Before David died he designated Solomon as his successor. The reason for this was simply to stop any rivalry between the sons of David after his death.

Once Solomon was anointed as David’s successor before he died, David could watch the behaviour of the other sons in reference to them accepting Solomon as their king.

Notice that David admits that the building of the temple wasn’t God’s idea but his. Building a temple was never a part of God’s plan and so, God allowed the building of the temple but claimed the temple after it was built.

The reason David wasn’t allowed to build the temple was because he shed too much blood, 2 Samuel 8:2 / 2 Samuel 8:5 / 2 Samuel 10:18 / 2 Samuel 12:31 / 1 Kings 11:16. This task was left to Solomon, a king who inherited a kingdom of peace from his father.

Coffman, in his commentary, says the following.

‘The words used here in 1 Chronicles 22:9, show that David was referring to the words of God through Nathan, 2 Samuel 7:12-14. Yes, God promised that son, all right, but David failed to understand what God said about WHEN that son would be born. It would not happen during David’s lifetime, but when thou shalt sleep with thy fathers, 2 Samuel 7:12.

Furthermore, the kingdom of that son would be established after David, 2 Samuel 7:12, but Solomon’s kingdom was established during David’s lifetime. Solomon was made king before David’s death, 1 Kings 1:32-40 / 1 Chronicles 23:1, there was a co-regency of four years.’

It is a mistake to read these words as revealing the name that God Himself gave to that Great One who would build David a house. This clause is the word of David, not the Word of God. God indeed gave Solomon a name, but that name was Jedidah, 2 Samuel 12:25. God certainly didn’t name Solomon twice!

The word of the Lord came not by Nathan, 1 Chronicles 17:4-15, but on some other occasion, 1 Chronicles 28:3. The words, ‘He will be my son, and I will be his father’ are quoted in 2 Samuel 12:14 / 2 Samuel 7:13 and is applied to Christ, Hebrews 1:5.

Coffman, in his commentary, says the following.

‘The significance here is the reference to the Law of God through Moses, a reference to Exodus 20:1, and the direct quotations from Exodus 3:4 and Joshua 1:6-9 and Deuteronomy 31:24, thus providing incontrovertible evidence of the prior existence of the Pentateuch long centuries prior to the discovery of that allegedly ‘false document’ in the reign of Josiah.’

David refers to the multiple troubles of his reign, which had prevented him from accumulating very much treasure. Israel was equipped with many killed workers, stonecutters, masons, carpenters, gold and silver workers and ironworkers.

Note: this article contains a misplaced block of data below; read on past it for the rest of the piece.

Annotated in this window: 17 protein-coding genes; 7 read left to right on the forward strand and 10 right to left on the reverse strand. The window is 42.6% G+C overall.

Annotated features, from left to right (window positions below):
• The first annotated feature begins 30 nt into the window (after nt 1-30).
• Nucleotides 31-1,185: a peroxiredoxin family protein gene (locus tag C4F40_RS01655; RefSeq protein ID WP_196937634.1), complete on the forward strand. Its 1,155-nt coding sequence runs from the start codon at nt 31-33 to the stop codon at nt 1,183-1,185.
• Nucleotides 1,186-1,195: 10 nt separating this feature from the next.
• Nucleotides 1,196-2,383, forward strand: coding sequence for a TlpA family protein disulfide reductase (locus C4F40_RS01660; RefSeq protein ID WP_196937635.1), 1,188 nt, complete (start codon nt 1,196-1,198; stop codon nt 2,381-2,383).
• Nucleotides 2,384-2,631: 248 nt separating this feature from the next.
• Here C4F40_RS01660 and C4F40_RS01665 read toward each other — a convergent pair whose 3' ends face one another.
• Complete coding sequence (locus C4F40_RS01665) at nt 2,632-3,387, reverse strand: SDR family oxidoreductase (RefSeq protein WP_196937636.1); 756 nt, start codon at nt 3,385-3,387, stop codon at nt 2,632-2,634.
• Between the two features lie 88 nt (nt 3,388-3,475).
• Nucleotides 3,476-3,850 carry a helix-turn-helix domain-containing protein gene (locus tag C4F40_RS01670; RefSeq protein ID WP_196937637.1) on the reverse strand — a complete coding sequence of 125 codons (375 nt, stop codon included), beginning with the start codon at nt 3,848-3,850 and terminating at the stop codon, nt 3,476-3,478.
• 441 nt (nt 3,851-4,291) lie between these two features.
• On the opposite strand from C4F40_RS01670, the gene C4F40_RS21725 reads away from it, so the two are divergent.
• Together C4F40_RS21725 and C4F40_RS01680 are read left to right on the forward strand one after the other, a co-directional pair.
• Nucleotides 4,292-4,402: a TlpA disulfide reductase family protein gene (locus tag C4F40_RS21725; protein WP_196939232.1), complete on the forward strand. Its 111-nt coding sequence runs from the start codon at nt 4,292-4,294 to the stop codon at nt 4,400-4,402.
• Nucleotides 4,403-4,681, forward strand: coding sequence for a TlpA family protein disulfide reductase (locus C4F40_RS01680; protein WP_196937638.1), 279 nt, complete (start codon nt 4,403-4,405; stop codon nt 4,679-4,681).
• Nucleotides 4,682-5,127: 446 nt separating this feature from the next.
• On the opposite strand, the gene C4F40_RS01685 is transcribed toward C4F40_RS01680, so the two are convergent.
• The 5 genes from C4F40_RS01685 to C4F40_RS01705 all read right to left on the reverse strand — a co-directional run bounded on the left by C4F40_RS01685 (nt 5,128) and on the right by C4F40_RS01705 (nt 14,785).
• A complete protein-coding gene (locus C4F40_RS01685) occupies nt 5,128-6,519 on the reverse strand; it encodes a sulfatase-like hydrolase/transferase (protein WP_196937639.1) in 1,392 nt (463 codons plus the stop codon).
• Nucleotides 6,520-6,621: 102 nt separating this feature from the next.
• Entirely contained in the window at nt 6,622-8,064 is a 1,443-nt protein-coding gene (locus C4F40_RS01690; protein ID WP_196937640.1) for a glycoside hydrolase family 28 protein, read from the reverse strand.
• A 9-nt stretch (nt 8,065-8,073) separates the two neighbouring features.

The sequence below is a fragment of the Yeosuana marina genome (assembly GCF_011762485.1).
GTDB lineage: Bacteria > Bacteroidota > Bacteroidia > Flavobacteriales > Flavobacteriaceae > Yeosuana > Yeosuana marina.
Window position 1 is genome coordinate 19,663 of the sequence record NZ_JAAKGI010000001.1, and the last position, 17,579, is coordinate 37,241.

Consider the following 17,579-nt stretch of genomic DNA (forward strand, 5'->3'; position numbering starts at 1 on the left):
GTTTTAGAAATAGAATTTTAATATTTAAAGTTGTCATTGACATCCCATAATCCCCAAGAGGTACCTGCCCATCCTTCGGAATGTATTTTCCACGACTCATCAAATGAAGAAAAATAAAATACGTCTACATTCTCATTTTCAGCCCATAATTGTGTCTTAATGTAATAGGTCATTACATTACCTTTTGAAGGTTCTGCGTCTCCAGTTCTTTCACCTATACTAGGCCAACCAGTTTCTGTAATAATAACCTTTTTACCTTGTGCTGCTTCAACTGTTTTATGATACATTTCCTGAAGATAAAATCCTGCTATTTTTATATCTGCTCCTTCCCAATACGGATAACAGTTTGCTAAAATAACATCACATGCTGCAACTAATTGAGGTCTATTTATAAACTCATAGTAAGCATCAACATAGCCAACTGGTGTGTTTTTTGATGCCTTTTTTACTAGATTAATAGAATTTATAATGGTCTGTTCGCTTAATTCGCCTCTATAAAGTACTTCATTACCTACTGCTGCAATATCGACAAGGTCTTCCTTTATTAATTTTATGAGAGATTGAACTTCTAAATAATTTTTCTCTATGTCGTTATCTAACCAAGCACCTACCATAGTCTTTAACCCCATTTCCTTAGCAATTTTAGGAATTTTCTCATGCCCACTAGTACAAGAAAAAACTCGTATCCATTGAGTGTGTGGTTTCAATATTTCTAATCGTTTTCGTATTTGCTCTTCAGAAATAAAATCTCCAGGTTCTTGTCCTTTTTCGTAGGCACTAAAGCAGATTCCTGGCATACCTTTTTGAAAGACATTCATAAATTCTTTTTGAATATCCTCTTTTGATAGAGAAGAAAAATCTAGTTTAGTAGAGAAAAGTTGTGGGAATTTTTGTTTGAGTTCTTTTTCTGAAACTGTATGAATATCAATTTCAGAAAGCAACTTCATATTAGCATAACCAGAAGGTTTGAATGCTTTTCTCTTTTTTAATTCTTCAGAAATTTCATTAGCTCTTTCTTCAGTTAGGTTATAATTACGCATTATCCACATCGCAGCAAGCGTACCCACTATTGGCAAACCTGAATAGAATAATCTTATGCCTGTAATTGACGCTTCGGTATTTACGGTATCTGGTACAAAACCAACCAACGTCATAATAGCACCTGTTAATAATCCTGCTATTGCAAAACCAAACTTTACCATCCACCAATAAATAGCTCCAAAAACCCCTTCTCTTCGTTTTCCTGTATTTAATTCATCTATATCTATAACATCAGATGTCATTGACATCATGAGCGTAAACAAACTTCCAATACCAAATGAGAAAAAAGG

‘Then David ordered all the leaders of Israel to help his son Solomon. He said to them, “Is not the LORD your God with you? And has he not granted you rest on every side? For he has given the inhabitants of the land into my hands, and the land is subject to the LORD and to his people. Now devote your heart and soul to seeking the LORD your God. Begin to build the sanctuary of the LORD God, so that you may bring the ark of the covenant of the LORD and the sacred articles belonging to God into the temple that will be built for the Name of the LORD.” 1 Chronicles 22:17-19

Solomon had no building skills whatsoever and so, David enlists the help of the leaders to help Solomon.

They would help Solomon with their advice, and with their purses, and by overlooking the workmen, directing and encouraging them.

Gill, in his commentary, says the following.

‘They are to bring the ark of the covenant of the Lord, which was now in a tent of David’s erecting and pitching, and the holy vessels of God, which were in the tabernacle at Gibeon, into the house that is to be built to the name of the Lord, so that they might be together, and made use of, which in times past had been separated, and much neglected.’

Go To 1 Chronicles 23


"Finally, brothers, whatever is true, whatever is noble, whatever is right, whatever is pure, whatever is lovely, whatever is admirable—if anything is excellent or praiseworthy—think about such things."